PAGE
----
Read more about some of the recipients over the years and how Reena continues to recognize the tremendous efforts of staff and volunteers.

  • 1984

    Outreach: The Reena Cartwright Resource Centre

    Reena hits a milestone in 1984, opening an adult learning centre for individuals with developmental disabilities. The Reena Cartwright Resource Centre offers vocational training, life skills and recreation for many individuals, some of whom were still coming straight from institutions.

    Read about how Reena’s resource services have grown since then and how Reena continues to work with its employer partners towards inclusiveness.

  • 1983

    Nimby-Ism In North York

    In 1983, the concept of group homes was still a fairly new one that not everyone was in favour of, especially in their own neighbourhood. When Chai-Tikvah, Reena’s mental health program, wanted to secure a house for the rehabilitation of psychiatric patients, NIMBY-ism (not in my backyard) took hold in North York.

    Read about the many champions who stepped up for Reena and Chai-Tikvah and how Reena continues to thrive in residential neighbourhoods and communities today.

  • 1982


    In 1982, Chai-Tikvah, a mental health program was established under the Reena umbrella. Born, once again, out of the concern of a small group of parents, their goal was to establish a Jewish group home for the rehabilitation of individuals with mental health issues.

    Read about how Chai-Tikvah became one of the first organizations fostered by Reena and how it has grown to not only help individuals and their families through support services and programs but has helped change policies and practice through advocacy and research.

  • 1981

    Putting the Fun in Fundraising

    Reena has always had the support of generous volunteers and donors who have come up with a multitude of unique, fun, and inclusive ways to raise money to help meet the needs of individuals supported by Reena.

    Read about Reena’s signature Fun Day and the people who made it happen. Learn how the event was not only fun for all attendees but also for all the volunteers who worked on it too.


  • 1980

    Irving & Sylvia Ungerman Sports Complex

    In 1980 Camp Reena, Reena’s 52-acre summer retreat just outside Orangeville, was thriving and growing. As part of the largest fundraiser at the time, Irving Ungermanz’’l, successful businessman and one-time professional boxing manager and promoter agreed to be roasted by professional comedian and roast master Don Ricklesz’’l.

    Read about the historic event and how the Ungerman family has built a legacy at Reena that continues today.

  • 1979

    Promoting Inclusivity In Jewish Life

    Rabbi Joseph Kelmanz’’tl was at the forefront of promoting inclusivity in Jewish life for individuals with developmental disabilities. In 1979, Reena sponsored a conference for rabbis and clergy from all denominations to discuss the issue.

    Read about how panelist and Reena parent Syrma Kochberg spoke from her own experience and learn how Reena’s advocacy role has grown since then.


  • 1978

    Creating Opportunity

    Reena begins to receive funding from the Ministry of Community and Social Services and invests in training individuals with developmental disabilities for gainful employment in an inclusive environment. Creations by Reena silk flower designs becomes one of the first of Reena’s supported employment programs and serves as a model for many future endeavors.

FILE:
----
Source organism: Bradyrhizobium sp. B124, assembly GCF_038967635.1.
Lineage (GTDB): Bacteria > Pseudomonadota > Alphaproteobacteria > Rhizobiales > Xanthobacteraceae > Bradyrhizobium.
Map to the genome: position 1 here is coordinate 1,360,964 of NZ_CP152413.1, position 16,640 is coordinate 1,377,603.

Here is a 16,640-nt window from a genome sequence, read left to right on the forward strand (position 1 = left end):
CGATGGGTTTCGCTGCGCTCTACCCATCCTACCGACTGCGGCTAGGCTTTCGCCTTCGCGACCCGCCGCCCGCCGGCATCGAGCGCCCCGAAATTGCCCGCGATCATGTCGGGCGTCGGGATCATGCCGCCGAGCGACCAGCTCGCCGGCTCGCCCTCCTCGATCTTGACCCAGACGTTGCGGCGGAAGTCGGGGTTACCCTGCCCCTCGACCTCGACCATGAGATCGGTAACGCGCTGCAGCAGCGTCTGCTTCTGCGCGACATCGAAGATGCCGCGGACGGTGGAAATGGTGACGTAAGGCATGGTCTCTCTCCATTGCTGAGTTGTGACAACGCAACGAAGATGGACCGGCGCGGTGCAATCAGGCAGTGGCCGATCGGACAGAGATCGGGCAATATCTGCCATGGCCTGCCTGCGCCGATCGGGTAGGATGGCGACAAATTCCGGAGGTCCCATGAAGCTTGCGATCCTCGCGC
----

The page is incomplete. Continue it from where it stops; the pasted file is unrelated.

Read about how Reena has strived to help garner a sense of independence and self confidence for supported individuals while promoting inclusion in the workplace.

  • 1977

    Reena Goes To Israel

    Reena’s focus on inclusivity working within a framework of Jewish culture and values inevitably led to a trip to Israel. With the guidance of Rabbi Joseph Kelmanz’’tl, the first inclusive trip to Israel with Reena individuals took place in 1977 and was a huge success paving the way for many future trips.

    Read about those who have helped guide Reena’s faith and cultural services and how Reena continues to provide a Jewish experience for supported individuals and their families.

  • 1976

    Sandy Keshen Takes The Lead

    In 1976 Sandy Keshen took the helm becoming Reena’s executive director and helping drive the vision of community inclusion with her unwavering belief in social justice for individuals with developmental disabilities.

    Read about her diligent work to ensure the rights of all individuals over her 41-year tenure and how the word “impossible” was not in her vocabulary.

  • 1975

    Creating A Joyful Summer: Camp Reena

    The generous donation by Joe and Helen Bermanz’’l of a 52-acre camp just outside of Toronto became a haven for individuals with developmental disabilities. With 50% of the campers coming directly from institutions, a summer break at the retreat near Orangeville was an amazing experience for both campers and staff alike.

    Read about how Camp Reena grew, evolved, and became a model for outreach programs year-round.

  • 1974

    The House That Started It All

    Reena Founding Chair Rabbi Joseph Kelmanz’’tl liked to call Reena’s first group home on Luverne Avenue “the house that started it all.” However, the road to Luverne Avenue was a bumpy one filled with NIMBY-ism (Not in my backyard), prejudice and municipal red tape.

    Read about how the determination of those who were fighting for our communities most vulnerable, and their supporters, overcame numerous obstacles to prevail.

  • 1973

    The Beginning

    Reena was officially incorporated in 1973, however the groundwork for Reena was laid years before when a few parents of children with special needs approached Rabbi Joseph Kelman z’’tl of Toronto’s Beth Emeth Bais Yehudah Synagogue for help.

    Read about how Toronto’s Jewish community stepped up to deal with Ontario’s de-institutionalization of individuals with developmental disabilities in the early 1970’s and how Reena Foundation was born.